Around Corfu Town
A few kilometres south of Corfu Town is the Kanoni Peninsula, the site of the ancient capital. Ancient ruins are liberally sprinkled throughout this region, including the circular Tomb of Menecrates and Temple of Artemis (the original sites of the lion and gorgon now housed in Corfu Town's Archaeological Museum). The much-photographed offshore islets include the dazzling white monastery of Moni Vlahernas and Mouse Island, topped by a 13th-century church.
Heading North along the East Coast
More than one million visitors descend on Corfu every year, the vast majority of them package tourists heading for the beach resorts along the island's east coast. If the crowded beaches at Gouvia, Dassia and Ipsos don't appeal it's best to head northeast to Nissaki, with its tiny pebble beach or nearby Agni. The beaches of Kalami are far more crowded than when Lawrence Durrell and his wife stayed there in the late 1930s but today's views of neighbouring Albania are still as good. Nearby there's the pretty little Venetian harbour of Kouloura and the harbour-resort village of Kassiopi, still bearing visible traces of its Hellenistic, Roman, Byzantine and Venetian past.
Along the North Coast
Beyond Kassiopi the road continues along the north coast of the island and leads to Acharavi and Roda. For a glimpse of the formerly idyllic appearance of resort towns like Roda and Sidari, visit the tiny, unspoilt fishing village of Astrakeri. The next stop is the sprawling package resort of Sidari and the famous Canal d'Amour. From Sidari take the road to the south, passing through Sfakera, Klimatia, Troumbeta and Skripero. This road takes you close to Angelokastro You can enjoy a bird's eye view of Paleokastritsa from the lookout at Bella Vista, high up in the village of Lakones.
Down the West Coast
The 3km sandy beach of Agios Georgios is a haven for water sports enthusiasts, and nearby Afionas has Neolithic ruins and sweeping coastal views. The west coast's largest resort is Paleokastritsa with sandy beaches and pebbled coves, a verdant mountain backdrop and unparalleled snorkelling in grottoes and caves. At Paleokastritsa you can swim in the crystal-clear bay, and climb up to the 12th Century monastery with its photogenic whitewashed courtyard, icon museum and ornate church. Corfu's best beaches are on the west coast including Pelekas, with its hill-top village, spectacular sunsets and range of accommodation from pensions to a country club. Mirtiotissa is Corfu's unofficial nudist beach. Both Glyfada and Agios Gordis have long sandy beaches popular with tourists and Greeks alike.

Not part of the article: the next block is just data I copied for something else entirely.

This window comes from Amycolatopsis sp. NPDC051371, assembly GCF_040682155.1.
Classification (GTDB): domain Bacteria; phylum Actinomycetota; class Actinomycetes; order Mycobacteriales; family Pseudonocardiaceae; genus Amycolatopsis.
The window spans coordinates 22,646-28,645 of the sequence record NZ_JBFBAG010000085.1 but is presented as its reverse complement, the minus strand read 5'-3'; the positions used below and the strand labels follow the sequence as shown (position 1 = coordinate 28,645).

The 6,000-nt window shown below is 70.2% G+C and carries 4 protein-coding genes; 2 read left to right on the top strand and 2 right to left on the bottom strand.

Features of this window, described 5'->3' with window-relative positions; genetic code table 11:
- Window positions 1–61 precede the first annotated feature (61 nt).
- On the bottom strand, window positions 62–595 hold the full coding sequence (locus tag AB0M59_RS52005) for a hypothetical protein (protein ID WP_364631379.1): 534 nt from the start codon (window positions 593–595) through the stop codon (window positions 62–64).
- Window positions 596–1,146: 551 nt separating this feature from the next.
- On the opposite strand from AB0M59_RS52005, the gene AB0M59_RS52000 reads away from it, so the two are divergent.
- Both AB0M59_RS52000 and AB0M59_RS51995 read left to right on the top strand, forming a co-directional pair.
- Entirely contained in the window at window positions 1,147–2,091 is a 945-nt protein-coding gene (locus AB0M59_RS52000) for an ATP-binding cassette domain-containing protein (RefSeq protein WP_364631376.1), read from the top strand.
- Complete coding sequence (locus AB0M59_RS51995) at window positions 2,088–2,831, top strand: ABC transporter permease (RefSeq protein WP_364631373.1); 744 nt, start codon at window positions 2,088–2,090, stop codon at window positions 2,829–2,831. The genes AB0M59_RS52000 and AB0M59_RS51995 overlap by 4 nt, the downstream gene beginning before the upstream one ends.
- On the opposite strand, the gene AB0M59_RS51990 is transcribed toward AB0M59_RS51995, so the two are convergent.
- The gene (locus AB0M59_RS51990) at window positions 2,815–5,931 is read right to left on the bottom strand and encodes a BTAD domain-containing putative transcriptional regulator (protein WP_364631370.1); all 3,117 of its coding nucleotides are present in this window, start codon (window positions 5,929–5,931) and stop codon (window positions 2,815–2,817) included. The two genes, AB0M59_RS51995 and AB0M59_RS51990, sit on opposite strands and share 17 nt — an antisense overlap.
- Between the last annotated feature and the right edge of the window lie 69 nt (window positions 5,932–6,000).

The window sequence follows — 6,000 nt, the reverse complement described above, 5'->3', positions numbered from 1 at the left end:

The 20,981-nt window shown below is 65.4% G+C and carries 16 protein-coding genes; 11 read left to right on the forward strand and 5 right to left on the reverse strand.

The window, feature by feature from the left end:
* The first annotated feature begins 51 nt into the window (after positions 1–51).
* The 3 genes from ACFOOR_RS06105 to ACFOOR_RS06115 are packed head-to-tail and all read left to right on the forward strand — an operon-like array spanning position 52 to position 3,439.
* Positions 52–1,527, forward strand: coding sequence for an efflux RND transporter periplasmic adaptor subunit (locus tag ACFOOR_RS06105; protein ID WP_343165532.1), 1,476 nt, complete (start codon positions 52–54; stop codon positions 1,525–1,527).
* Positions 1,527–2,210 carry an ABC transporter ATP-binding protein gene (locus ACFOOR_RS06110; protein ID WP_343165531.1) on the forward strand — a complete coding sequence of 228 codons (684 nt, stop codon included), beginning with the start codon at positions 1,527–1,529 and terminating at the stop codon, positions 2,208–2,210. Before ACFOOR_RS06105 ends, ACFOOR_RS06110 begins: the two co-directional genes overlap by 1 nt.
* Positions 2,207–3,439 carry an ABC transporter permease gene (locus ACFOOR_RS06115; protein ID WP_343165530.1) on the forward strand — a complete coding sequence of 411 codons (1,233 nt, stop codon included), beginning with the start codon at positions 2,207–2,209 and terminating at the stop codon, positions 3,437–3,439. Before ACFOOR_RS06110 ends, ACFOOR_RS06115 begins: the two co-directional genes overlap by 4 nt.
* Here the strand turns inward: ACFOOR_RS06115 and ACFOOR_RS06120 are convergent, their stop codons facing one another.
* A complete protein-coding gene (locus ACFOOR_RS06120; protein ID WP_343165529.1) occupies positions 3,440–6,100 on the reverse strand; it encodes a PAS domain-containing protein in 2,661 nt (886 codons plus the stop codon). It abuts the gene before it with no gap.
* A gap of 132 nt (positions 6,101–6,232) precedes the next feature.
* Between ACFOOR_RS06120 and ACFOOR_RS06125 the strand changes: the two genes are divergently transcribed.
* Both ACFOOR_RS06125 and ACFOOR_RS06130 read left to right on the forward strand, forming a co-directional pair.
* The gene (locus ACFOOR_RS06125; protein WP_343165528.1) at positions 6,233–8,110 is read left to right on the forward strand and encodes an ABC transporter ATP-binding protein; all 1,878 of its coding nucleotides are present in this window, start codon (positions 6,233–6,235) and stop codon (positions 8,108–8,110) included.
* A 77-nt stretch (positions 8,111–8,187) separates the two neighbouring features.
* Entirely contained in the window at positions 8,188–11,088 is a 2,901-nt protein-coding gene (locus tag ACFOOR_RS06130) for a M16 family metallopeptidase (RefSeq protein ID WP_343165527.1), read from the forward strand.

10km south of Corfu Town, close to the village of Gastouri, is Achillion Palace, built by Empress Elizabeth of Austria. This lovely Italianate summer palace featured in the James Bond film "For Your Eyes Only", and serves as a casino in the summer months. There's small museum of Imperial memorabilia, and beautiful gardens dropping down towards the coast. A few kilometres further on is the small fishing village of Benitses, once popular with the young holiday makers who now favour Kavos at the southern tip of the island. The Boukaris-Kavos stretch of coastline with pebbly beaches and a few fish tavernas makes a pleasant diversion from the main road to Lefkimmi.
Mt Pantokrator is, at 906m (2970ft), the island's highest peak and a popular destination for walkers. From the monastery at the top of the mountain you can see the coast of Epiros and Albania, Lake Butrint and the small islands of Othoni, Erikoussa and Mathraki to the north west of Corfu. To the south, the hills of Lefkimmi, the island of Paxos and in the far distance, Kefalonia. This mountain region is dotted with abandoned villages like Old Perithia.